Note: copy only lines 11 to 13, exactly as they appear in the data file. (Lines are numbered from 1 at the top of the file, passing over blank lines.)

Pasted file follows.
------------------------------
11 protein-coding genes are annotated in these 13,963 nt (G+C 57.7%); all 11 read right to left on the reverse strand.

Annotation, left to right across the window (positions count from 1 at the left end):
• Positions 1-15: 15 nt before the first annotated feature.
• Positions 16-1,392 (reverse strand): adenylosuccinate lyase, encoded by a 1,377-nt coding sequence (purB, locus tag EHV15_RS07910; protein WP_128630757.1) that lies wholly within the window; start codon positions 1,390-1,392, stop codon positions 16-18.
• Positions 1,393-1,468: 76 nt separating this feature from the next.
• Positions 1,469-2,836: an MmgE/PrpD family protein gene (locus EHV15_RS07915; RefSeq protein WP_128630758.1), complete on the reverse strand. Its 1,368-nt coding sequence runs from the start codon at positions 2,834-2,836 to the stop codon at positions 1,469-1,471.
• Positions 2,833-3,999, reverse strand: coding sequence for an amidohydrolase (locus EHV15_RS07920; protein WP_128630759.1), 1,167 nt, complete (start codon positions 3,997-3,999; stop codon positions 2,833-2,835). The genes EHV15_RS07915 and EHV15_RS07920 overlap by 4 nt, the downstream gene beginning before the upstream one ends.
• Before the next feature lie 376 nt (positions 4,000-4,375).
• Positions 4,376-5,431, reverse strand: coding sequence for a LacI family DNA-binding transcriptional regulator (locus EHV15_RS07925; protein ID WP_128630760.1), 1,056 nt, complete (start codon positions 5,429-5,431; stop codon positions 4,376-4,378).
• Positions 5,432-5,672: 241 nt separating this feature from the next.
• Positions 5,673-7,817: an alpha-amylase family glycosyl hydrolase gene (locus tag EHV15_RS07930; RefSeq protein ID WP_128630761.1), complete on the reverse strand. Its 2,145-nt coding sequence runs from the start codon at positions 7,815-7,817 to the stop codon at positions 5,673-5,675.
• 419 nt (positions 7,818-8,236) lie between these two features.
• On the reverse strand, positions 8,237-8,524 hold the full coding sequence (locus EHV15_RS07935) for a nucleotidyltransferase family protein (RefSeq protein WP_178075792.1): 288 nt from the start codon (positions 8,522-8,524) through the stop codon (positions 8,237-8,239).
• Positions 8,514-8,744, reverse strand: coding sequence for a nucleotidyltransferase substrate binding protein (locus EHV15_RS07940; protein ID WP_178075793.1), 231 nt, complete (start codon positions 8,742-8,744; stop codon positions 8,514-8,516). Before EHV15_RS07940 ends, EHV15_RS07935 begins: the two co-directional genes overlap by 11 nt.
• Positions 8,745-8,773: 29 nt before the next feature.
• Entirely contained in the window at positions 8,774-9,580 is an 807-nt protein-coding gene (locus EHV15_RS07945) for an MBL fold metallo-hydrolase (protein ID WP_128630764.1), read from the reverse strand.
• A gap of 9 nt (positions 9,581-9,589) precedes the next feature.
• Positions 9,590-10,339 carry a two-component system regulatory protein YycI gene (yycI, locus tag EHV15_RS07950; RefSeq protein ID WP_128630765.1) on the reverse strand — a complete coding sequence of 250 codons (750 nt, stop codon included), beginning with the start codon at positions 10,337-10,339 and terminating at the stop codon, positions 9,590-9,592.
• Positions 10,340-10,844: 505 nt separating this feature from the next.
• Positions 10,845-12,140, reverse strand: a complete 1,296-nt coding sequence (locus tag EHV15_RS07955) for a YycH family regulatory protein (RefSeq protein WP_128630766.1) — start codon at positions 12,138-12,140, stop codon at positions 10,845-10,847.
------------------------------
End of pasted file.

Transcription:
• Positions 5,673-7,817: an alpha-amylase family glycosyl hydrolase gene (locus tag EHV15_RS07930; RefSeq protein ID WP_128630761.1), complete on the reverse strand. Its 2,145-nt coding sequence runs from the start codon at positions 7,815-7,817 to the stop codon at positions 5,673-5,675.
• 419 nt (positions 7,818-8,236) lie between these two features.
• On the reverse strand, positions 8,237-8,524 hold the full coding sequence (locus EHV15_RS07935) for a nucleotidyltransferase family protein (RefSeq protein WP_178075792.1): 288 nt from the start codon (positions 8,522-8,524) through the stop codon (positions 8,237-8,239).